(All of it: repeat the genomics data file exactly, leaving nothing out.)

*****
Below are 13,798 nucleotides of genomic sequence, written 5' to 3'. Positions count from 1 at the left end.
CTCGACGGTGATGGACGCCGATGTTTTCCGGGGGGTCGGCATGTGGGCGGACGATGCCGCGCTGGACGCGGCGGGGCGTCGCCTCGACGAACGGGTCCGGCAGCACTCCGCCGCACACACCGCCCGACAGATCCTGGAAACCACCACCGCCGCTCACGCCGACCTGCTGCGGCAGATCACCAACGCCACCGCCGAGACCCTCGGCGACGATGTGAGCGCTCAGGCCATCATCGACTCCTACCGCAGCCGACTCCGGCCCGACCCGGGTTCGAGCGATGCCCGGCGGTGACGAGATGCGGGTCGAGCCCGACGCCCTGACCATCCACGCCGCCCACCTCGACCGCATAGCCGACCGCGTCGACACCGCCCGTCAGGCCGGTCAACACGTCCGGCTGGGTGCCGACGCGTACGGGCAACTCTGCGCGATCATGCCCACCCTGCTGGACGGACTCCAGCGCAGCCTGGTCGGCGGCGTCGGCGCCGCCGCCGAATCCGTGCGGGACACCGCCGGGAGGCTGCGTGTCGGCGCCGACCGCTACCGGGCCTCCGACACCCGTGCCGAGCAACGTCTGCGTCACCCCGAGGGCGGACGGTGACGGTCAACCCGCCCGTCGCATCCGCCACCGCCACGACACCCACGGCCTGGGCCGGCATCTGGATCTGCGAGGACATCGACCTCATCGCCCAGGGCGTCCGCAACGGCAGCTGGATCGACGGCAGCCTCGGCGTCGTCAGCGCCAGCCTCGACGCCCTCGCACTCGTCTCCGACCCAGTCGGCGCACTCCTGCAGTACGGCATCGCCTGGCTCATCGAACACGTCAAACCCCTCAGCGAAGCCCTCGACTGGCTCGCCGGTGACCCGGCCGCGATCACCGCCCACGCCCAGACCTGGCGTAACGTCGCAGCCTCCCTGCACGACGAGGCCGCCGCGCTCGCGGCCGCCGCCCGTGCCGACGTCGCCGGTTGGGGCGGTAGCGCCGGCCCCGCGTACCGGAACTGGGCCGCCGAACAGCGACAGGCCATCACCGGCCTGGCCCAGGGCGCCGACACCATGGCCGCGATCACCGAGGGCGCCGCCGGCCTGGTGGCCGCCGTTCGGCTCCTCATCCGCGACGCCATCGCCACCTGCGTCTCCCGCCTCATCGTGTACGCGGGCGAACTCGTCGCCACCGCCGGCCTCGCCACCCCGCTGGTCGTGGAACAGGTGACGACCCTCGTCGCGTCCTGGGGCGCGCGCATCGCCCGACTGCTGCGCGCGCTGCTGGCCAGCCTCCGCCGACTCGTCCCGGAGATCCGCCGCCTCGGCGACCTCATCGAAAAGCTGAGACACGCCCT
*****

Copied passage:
Below are 13,798 nucleotides of genomic sequence, written 5' to 3'. Positions count from 1 at the left end.
CTCGACGGTGATGGACGCCGATGTTTTCCGGGGGGTCGGCATGTGGGCGGACGATGCCGCGCTGGACGCGGCGGGGCGTCGCCTCGACGAACGGGTCCGGCAGCACTCCGCCGCACACACCGCCCGACAGATCCTGGAAACCACCACCGCCGCTCACGCCGACCTGCTGCGGCAGATCACCAACGCCACCGCCGAGACCCTCGGCGACGATGTGAGCGCTCAGGCCATCATCGACTCCTACCGCAGCCGACTCCGGCCCGACCCGGGTTCGAGCGATGCCCGGCGGTGACGAGATGCGGGTCGAGCCCGACGCCCTGACCATCCACGCCGCCCACCTCGACCGCATAGCCGACCGCGTCGACACCGCCCGTCAGGCCGGTCAACACGTCCGGCTGGGTGCCGACGCGTACGGGCAACTCTGCGCGATCATGCCCACCCTGCTGGACGGACTCCAGCGCAGCCTGGTCGGCGGCGTCGGCGCCGCCGCCGAATCCGTGCGGGACACCGCCGGGAGGCTGCGTGTCGGCGCCGACCGCTACCGGGCCTCCGACACCCGTGCCGAGCAACGTCTGCGTCACCCCGAGGGCGGACGGTGACGGTCAACCCGCCCGTCGCATCCGCCACCGCCACGACACCCACGGCCTGGGCCGGCATCTGGATCTGCGAGGACATCGACCTCATCGCCCAGGGCGTCCGCAACGGCAGCTGGATCGACGGCAGCCTCGGCGTCGTCAGCGCCAGCCTCGACGCCCTCGCACTCGTCTCCGACCCAGTCGGCGCACTCCTGCAGTACGGCATCGCCTGGCTCATCGAACACGTCAAACCCCTCAGCGAAGCCCTCGACTGGCTCGCCGGTGACCCGGCCGCGATCACCGCCCACGCCCAGACCTGGCGTAACGTCGCAGCCTCCCTGCACGACGAGGCCGCCGCGCTCGCGGCCGCCGCCCGTGCCGACGTCGCCGGTTGGGGCGGTAGCGCCGGCCCCGCGTACCGGAACTGGGCCGCCGAACAGCGACAGGCCATCACCGGCCTGGCCCAGGGCGCCGACACCATGGCCGCGATCACCGAGGGCGCCGCCGGCCTGGTGGCCGCCGTTCGGCTCCTCATCCGCGACGCCATCGCCACCTGCGTCTCCCGCCTCATCGTGTACGCGGGCGAACTCGTCGCCACCGCCGGCCTCGCCACCCCGCTGGTCGTGGAACAGGTGACGACCCTCGTCGCGTCCTGGGGCGCGCGCATCGCCCGACTGCTGCGCGCGCTGCTGGCCAGCCTCCGCCGACTCGTCCCGGAGATCCGCCGCCTCGGCGACCTCATCGAAAAGCTGAGACACGCCCT